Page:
Absent a court ruling against the EPA rules, he said, “you
really have to go in and modify the Clean Air Act, and I think
there is very little appetite for doing that.”
States also may be well on their way to complying with the
Clean Power Plan by the time court challenges to the regulation
are resolved. Lawyers following the matter expect the
regulation’s fate ultimately will rest with the Supreme Court.
In rolling out the carbon dioxide emission limits for new
power plants and the Clean Power Plan for existing facilities,
the EPA cast the measures as essential to safeguard public
health and the environment.
Even a future administration is somewhat bound by that
justification, said Potts, the lawyer specializing in the Clean
“If EPA comes out with a big rule and says this is
necessary to protect public health and air quality,” he said,
“it’s really hard for the next administration to do a 180”
without running afoul of a law blocking agencies from “arbitrary
and capricious” actions.
Most of the Republicans seeking to replace Obama in next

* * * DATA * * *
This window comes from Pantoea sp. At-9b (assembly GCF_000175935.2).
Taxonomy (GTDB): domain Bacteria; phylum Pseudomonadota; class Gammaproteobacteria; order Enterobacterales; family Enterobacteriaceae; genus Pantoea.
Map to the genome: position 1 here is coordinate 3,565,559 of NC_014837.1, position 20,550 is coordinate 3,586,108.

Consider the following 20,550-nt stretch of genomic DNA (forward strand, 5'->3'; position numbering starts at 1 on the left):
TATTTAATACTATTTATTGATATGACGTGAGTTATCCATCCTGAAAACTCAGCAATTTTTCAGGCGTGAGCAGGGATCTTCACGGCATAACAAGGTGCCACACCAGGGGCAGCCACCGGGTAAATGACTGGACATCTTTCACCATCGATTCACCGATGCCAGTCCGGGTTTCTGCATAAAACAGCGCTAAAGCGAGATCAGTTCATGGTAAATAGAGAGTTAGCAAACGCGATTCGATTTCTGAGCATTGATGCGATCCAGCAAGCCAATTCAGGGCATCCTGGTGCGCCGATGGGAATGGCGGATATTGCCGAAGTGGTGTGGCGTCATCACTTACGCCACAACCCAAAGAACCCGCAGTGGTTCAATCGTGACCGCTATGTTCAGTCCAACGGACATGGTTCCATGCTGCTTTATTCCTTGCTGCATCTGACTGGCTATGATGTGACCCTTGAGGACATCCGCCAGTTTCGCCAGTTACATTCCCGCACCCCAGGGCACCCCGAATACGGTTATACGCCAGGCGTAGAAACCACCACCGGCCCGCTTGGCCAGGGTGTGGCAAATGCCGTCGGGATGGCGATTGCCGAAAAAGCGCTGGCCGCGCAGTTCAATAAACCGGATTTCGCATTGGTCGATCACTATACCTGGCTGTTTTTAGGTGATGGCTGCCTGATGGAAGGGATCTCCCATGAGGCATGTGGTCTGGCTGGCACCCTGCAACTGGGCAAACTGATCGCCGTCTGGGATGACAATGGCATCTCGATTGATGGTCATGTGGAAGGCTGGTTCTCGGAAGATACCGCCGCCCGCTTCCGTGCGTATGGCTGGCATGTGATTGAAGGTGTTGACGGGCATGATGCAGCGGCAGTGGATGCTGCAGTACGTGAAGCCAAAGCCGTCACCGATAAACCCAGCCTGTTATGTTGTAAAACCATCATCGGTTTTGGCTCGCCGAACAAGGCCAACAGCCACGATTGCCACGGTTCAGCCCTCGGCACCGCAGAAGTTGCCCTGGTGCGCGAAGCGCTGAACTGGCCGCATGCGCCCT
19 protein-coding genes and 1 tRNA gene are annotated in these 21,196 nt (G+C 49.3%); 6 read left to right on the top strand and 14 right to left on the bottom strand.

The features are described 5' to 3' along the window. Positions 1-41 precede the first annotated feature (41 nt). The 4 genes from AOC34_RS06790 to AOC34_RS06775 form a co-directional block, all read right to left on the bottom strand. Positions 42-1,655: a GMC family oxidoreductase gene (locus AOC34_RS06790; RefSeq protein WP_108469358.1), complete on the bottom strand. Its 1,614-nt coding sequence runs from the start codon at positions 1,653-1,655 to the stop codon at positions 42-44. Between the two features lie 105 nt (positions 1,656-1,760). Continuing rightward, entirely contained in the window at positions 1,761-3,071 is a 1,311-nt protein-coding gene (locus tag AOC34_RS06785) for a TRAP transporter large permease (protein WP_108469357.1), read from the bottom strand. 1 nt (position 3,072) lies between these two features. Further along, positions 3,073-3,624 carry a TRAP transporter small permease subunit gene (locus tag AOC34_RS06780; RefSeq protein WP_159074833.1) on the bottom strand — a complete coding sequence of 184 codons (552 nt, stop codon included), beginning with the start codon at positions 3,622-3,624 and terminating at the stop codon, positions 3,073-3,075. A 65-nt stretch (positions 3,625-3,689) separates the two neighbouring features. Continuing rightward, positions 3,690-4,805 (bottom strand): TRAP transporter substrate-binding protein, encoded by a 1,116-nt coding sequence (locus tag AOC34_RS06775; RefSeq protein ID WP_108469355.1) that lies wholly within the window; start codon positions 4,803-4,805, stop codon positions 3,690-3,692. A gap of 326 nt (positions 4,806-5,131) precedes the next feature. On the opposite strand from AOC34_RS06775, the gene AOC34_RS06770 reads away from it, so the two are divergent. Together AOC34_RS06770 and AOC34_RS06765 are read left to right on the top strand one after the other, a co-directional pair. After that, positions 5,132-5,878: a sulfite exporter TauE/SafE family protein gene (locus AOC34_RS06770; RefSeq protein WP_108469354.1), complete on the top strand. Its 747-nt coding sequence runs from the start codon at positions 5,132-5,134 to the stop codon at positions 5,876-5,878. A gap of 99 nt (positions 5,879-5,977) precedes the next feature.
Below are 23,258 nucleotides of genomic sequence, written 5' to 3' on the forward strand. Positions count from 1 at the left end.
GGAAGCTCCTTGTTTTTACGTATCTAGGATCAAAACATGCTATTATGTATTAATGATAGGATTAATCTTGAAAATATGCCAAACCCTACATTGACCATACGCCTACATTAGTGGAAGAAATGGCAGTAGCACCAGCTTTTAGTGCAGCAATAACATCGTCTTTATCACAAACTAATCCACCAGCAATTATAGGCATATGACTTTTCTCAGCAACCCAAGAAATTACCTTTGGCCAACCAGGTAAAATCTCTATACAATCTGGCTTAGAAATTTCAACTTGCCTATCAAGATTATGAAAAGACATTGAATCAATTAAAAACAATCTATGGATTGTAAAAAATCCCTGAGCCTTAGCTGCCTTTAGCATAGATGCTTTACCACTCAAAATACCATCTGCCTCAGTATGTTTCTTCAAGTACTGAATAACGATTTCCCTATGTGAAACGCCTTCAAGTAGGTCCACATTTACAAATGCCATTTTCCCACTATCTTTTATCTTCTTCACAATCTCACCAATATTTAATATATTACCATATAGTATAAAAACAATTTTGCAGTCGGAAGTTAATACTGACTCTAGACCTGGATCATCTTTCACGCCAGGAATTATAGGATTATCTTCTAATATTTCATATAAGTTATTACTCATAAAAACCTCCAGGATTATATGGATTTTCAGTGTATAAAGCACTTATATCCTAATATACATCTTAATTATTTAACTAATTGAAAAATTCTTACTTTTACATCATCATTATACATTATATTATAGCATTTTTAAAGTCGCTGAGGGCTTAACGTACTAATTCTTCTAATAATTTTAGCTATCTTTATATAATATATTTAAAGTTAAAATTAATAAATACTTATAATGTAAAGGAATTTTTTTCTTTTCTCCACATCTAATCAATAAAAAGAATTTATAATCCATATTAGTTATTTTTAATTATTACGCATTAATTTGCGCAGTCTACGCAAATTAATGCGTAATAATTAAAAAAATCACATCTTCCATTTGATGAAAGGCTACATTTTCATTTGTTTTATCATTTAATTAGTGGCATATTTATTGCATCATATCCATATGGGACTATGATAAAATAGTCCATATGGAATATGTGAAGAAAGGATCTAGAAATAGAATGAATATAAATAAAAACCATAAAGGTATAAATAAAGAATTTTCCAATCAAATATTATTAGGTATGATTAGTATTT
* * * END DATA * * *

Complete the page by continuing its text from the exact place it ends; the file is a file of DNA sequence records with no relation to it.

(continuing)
year’s election are vowing to reverse an environmental agenda
they say would harm the U.S. economy. New York real estate mogul
Donald Trump and Senator Ted Cruz of Texas question whether
there’s even a problem.
“There is no way any reasonable person can conclude that
the most immediate threat we face to our security is what the
climate is going to look like in 25 or 30 years,” Florida
Senator Marco Rubio said at a town hall in New Hampshire.
Jeb Bush, who touts his record of land conservation and
watershed restoration as a former Florida governor, says the
climate is changing and humans may be contributing to it. But
he’s also wary of EPA regulations that may slow economic growth
and has vowed to stop Obama’s carbon dioxide emissions rules.
Bush told reporters in Waterloo, Iowa on Monday that he was
“uncertain” he would have even attended the summit in Paris.
The opening for the next president comes if courts rule
against the EPA power rules, which would put Obama’s successor
in control of determining the response.
“If it does get remanded back to the EPA — which I’d say
is at least a coin flip odds — the president gets the way in,”
Barnett, with Bloomberg Intelligence, said. “If it’s a Democrat,
they probably re-propose something very similar. If it’s a
Republican, I don’t think they can walk away from the issue.
They can’t just say ’we won’t do anything,’ but they’ll drag
their feet and do something maybe more friendly to industry.”
To contact the reporter on this story:
Jennifer A. Dlouhy in Washington at firstname.lastname@example.org
To contact the editors responsible for this story:
Jon Morgan at email@example.com